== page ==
For kids too!

April 23, 2014 | Viewpoints | Volume 18 Issue 9
Miriam Tshimanga-Maenhout |

As the mother of two boys aged 6 and 11, I am happy to see the wide variety of faith-shaping resources for parents of young children available from Mennonite Church Canada’s Resource Centre.

Children are sponges. Adding Anabaptist faith-based books, DVDs and downloadable resources to the other materials they view helps shape their faith as they grow.

Of the many children’s story Bibles available, my family especially likes Children of God, Storybook Bible by Archbishop Desmond Tutu. It comes with audio CDs of Tutu reading aloud. Every story ends with a short prayer that will help children connect the biblical story to their own lives. Beautiful illustrations by 20 artists from all over the world acknowledge to the child’s eye that the people of God are from all tribes and nations.

Great books help children articulate how they might see or perceive God. Because Nothing Looks Like God by Lawrence and Karen Kushner extends a vibrant invitation to children and the adults to explore—together—what, where and how God is present in our lives.

I also want my kids to explore themes of peace and nonviolence. One popular MennoMedia book on this topic is Plant a Seed of Peace, written by Rebecca Seiling and illustrated by Brooke Rothshank. It’s a delightful compilation of 43 stories about peacemakers of today, including Daniel and Joji Pantoja, Mennonite Church Canada international workers in the Philippines, and reflections on pacifists of the past, such as Dirk Willems. This Anabaptist book is particularly meaningful for older children and even teens.

Want your children to learn about the multicultural church? Shi-Shi-Etko and Shin-chi’s Canoe tells the story of two children’s experiences at residential school. Drawn from author Nicola I. Campbell’s interviews with her family and elders who survived Indian Residential Schools, these poignant stories are beautifully illustrated by Kim LaFave.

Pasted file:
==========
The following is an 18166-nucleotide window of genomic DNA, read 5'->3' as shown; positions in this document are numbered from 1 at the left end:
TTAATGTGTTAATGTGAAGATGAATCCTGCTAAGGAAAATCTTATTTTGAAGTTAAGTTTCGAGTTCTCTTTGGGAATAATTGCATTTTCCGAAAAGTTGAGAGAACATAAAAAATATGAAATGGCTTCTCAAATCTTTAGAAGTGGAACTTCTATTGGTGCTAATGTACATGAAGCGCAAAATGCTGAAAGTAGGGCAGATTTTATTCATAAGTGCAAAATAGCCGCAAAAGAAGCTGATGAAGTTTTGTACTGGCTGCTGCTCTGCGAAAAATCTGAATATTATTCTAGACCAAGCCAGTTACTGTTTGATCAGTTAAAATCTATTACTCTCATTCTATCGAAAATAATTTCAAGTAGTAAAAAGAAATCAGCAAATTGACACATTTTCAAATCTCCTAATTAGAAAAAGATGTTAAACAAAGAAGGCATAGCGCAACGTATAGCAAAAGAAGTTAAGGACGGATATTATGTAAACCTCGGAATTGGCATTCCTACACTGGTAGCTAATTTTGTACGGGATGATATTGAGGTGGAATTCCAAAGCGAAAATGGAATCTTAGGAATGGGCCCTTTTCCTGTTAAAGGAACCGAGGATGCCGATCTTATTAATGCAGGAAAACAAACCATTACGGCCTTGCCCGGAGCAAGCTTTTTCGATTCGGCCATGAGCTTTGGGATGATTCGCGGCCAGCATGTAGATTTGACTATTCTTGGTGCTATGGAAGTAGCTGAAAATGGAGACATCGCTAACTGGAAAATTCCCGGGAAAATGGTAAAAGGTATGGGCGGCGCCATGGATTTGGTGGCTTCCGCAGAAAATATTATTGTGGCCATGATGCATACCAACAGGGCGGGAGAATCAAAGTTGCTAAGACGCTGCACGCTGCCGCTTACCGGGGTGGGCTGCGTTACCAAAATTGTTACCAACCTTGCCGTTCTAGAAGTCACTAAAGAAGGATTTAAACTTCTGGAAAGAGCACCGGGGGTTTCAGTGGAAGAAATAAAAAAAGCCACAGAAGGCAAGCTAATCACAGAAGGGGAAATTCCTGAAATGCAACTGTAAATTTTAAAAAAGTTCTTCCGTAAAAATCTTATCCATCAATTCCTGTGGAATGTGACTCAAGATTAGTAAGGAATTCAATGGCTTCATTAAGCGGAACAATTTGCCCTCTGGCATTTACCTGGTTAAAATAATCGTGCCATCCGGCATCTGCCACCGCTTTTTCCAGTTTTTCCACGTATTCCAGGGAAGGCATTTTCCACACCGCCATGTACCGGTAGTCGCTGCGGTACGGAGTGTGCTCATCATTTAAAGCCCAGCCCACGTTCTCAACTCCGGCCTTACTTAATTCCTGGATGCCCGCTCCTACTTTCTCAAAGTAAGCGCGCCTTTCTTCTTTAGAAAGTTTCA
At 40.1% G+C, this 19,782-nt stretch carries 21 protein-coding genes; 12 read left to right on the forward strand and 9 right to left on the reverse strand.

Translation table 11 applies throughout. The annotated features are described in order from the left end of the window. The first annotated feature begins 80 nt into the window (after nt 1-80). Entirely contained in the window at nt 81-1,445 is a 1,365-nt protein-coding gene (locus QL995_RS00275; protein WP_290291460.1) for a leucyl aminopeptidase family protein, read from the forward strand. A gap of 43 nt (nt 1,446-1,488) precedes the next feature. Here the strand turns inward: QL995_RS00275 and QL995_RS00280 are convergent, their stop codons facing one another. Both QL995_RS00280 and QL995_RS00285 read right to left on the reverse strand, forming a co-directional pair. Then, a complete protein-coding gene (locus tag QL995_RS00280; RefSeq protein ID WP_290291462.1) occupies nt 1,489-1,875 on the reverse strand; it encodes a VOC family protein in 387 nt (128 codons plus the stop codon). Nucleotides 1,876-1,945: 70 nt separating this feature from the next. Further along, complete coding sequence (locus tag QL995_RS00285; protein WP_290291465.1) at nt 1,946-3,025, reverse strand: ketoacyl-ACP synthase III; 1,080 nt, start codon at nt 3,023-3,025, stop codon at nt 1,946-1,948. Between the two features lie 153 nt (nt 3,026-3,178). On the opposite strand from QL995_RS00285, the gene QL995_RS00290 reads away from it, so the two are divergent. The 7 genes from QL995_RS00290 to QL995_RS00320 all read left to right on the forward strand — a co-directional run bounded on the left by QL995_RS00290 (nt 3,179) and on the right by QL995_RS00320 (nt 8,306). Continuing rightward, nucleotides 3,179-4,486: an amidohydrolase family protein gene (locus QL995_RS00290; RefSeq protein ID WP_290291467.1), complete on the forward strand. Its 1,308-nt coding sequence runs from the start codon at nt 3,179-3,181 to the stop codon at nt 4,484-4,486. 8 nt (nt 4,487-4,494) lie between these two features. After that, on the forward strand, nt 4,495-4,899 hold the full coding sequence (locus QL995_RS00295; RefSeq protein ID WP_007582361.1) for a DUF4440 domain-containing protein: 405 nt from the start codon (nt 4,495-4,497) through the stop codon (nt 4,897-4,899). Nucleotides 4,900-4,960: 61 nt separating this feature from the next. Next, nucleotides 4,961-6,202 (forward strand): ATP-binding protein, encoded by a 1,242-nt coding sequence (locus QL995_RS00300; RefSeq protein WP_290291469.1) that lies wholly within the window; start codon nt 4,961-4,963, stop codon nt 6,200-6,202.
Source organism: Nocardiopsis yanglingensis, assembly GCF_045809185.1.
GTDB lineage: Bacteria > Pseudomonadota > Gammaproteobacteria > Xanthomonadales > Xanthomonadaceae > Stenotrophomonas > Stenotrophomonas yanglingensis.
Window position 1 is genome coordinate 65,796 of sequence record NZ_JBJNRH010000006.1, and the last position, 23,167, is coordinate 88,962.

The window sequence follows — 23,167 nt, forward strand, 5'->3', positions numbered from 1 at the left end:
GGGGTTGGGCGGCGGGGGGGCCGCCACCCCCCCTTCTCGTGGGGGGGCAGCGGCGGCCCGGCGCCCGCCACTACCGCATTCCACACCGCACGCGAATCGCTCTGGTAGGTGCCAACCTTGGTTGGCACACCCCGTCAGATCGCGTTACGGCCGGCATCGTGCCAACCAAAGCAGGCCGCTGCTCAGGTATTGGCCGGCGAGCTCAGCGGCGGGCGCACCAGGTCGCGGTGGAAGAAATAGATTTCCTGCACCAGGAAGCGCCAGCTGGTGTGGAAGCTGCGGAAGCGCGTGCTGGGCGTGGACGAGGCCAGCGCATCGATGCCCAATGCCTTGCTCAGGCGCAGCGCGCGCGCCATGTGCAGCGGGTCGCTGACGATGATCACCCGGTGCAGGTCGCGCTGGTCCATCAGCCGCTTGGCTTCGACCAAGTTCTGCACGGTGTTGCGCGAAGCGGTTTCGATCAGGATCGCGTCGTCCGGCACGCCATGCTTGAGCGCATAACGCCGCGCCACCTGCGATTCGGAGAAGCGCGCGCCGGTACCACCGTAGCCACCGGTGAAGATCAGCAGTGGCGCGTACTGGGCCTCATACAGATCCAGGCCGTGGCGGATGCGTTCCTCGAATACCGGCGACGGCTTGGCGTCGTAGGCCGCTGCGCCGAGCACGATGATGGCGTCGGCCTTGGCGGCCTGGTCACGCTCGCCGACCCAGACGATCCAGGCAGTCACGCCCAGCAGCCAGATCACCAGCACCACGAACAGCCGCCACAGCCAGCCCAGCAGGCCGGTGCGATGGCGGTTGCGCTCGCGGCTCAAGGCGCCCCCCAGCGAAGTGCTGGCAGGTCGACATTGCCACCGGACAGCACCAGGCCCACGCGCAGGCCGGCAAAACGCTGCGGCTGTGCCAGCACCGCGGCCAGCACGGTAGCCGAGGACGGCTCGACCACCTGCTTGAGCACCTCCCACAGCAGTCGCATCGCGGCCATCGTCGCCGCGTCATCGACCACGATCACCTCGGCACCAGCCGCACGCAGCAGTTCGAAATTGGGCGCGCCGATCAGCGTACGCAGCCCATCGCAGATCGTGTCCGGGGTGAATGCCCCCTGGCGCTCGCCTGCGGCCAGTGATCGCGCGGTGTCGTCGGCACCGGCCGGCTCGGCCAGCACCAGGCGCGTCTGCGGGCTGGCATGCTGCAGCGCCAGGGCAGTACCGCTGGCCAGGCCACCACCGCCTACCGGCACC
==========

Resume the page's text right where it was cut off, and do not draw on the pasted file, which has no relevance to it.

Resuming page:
In Jeanette Winter’s book Nasreen’s Secret School: A True Story From Afghanistan, young Nasreen’s parents have disappeared and she hasn’t spoken a word to anyone since. In despair, her grandmother risks everything to enrol Nasreen in a secret school for girls. Will a devoted teacher, a new friend and the worlds she discovers in books be enough to draw Nasreen out of her shell of sadness?

Books highlighting global cultural and linguistic differences also illustrate how much in common we have as part of the larger human family and the family of God. It is important to introduce my kids to stories of war, landlessness, economic instability and injustice. I want my children to learn empathy and understanding for the “other.”

In an age in which television programming, computers and video games threaten to consume so much of our children’s time, I am glad that there are so many faith-building options available.

Miriam Tshimanga-Maenhout is the administrative assistant at Mennonite Church Canada’s Resource Centre. She is happy to ship books free anywhere in Canada—both ways—and pay the return postage for a borrowed DVD. She recommends www.mennonitechurch.ca/tiny/2191 as a good starting point, and invites toll-free phone calls at 1-866-888-6785.

Share this page:

Add new comment

Canadian Mennonite invites comments and encourages constructive discussion about our content. Actual full names (first and last) are required. Comments are moderated and may be edited. They will not appear online until approved and will be posted during business hours. Some comments may be reproduced in print.